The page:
I’ve always found Ken Currie’s paintings compelling, even if occasionally disturbing. I think it’s the way he paints his figures with a combination of radiant light and intense fleshliness. At times the seem ghostly, but never anything less than human. Often vulnerable, but also luminous. In a pair of rare non-human images, he offers something more symbolic using the same palate. Here are Life Story I and II (badly reproduced from a book – sorry!):
Even if one were to avoid making too simplistic an identification with the discarded graveclothes and empty tomb of Jesus, these powerful images would speak to me of the fertile emptiness that Easter opens up to us. There is a waiting and a receptivity that characterises Eastertide as much as it might be thought to characterise Advent, for Easter is a time to be opened up to life. Timothy Radcliffe quotes Tomas Halik:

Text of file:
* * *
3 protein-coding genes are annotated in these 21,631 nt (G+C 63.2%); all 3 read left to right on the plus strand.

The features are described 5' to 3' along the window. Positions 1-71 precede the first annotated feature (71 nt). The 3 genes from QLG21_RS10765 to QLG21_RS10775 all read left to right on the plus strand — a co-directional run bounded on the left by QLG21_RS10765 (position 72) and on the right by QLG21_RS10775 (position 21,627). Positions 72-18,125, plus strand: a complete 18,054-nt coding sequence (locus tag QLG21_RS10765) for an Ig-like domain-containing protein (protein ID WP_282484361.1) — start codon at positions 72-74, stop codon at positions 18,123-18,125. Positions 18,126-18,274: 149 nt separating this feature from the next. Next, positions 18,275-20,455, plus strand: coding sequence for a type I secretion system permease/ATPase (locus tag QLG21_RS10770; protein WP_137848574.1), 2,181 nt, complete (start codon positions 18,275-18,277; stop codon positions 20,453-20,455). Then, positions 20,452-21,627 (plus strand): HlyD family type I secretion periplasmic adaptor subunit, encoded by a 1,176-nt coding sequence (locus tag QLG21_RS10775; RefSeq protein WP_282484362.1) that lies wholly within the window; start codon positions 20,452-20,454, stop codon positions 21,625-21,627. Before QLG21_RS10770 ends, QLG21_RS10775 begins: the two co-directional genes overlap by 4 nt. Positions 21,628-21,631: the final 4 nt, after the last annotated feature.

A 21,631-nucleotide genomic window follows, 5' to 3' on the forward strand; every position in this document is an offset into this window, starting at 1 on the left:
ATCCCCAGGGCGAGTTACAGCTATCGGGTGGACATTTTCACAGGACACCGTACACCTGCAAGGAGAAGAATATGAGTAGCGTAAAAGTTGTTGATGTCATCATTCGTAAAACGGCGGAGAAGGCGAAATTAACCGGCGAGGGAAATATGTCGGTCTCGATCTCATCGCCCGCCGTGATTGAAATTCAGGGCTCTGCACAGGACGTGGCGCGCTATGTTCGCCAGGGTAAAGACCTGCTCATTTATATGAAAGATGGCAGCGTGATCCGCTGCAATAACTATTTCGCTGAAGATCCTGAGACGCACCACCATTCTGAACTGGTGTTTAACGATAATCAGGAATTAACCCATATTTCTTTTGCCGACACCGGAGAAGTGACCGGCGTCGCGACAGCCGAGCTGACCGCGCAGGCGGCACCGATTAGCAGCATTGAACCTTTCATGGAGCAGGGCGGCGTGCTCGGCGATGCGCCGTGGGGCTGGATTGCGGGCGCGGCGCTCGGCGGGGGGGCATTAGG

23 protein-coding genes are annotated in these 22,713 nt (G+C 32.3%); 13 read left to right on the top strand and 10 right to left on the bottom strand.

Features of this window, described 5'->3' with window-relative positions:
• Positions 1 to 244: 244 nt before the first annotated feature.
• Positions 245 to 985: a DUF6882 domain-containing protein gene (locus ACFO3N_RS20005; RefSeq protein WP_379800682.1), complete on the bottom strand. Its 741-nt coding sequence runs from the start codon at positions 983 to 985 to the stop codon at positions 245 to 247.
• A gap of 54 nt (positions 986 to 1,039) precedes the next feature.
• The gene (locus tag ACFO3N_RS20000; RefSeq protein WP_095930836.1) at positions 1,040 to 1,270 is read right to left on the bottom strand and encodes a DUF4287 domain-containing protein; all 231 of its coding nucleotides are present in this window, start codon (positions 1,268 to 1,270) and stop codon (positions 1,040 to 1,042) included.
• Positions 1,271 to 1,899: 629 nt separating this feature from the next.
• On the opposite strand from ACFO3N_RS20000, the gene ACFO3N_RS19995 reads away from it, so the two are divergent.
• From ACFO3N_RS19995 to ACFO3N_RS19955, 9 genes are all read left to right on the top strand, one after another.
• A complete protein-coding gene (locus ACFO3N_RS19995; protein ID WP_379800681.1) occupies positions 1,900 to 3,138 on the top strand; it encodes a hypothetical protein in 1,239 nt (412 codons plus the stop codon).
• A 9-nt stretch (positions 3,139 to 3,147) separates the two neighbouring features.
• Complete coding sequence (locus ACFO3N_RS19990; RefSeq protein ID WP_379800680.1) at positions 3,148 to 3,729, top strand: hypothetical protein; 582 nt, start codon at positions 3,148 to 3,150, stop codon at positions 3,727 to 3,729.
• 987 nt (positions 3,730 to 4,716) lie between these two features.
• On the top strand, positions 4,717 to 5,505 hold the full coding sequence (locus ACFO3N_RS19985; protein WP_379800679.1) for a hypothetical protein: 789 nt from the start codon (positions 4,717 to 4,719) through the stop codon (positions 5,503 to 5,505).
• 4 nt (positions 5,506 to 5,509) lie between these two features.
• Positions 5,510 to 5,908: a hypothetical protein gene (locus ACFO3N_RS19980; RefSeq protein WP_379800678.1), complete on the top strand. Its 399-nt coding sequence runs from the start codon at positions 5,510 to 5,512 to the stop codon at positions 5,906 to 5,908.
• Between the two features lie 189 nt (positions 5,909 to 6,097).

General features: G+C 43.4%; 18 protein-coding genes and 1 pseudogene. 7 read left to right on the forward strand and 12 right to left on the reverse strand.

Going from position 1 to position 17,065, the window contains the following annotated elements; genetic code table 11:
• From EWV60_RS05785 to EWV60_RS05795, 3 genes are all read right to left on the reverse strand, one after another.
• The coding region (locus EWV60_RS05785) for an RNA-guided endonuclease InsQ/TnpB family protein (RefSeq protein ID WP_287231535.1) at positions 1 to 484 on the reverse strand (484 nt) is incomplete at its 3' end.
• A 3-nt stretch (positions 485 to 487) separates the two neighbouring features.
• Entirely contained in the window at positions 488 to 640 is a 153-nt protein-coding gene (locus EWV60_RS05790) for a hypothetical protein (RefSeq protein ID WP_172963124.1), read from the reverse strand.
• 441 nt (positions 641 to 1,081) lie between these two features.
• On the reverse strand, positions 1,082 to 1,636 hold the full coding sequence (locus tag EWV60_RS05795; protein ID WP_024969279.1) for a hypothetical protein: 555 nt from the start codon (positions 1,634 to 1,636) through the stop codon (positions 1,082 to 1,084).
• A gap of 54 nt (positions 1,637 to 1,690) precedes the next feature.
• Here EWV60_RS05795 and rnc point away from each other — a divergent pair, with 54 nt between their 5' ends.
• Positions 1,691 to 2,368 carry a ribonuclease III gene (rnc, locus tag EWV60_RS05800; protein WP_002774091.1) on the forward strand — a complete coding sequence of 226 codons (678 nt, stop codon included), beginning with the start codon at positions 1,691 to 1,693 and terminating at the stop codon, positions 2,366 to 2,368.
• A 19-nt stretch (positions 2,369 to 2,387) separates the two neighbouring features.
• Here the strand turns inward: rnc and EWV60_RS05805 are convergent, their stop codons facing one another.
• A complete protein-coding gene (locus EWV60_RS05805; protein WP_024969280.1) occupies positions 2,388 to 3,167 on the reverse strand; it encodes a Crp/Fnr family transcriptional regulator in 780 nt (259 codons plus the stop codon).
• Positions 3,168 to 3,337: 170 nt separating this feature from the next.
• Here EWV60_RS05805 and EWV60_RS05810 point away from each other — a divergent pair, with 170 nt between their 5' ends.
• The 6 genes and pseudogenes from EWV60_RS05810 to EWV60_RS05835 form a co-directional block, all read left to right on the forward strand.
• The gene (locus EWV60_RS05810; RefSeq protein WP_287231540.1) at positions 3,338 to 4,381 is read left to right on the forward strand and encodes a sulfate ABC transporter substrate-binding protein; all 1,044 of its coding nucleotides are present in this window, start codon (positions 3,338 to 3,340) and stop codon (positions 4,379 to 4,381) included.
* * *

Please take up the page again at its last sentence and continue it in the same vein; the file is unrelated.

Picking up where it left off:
Hardly anything points towards God and calls as urgently for God as the experience of his absence.
The empty tomb is an experience of God’s absence, but it is one that invites us to wait for the life that will fill the space we make.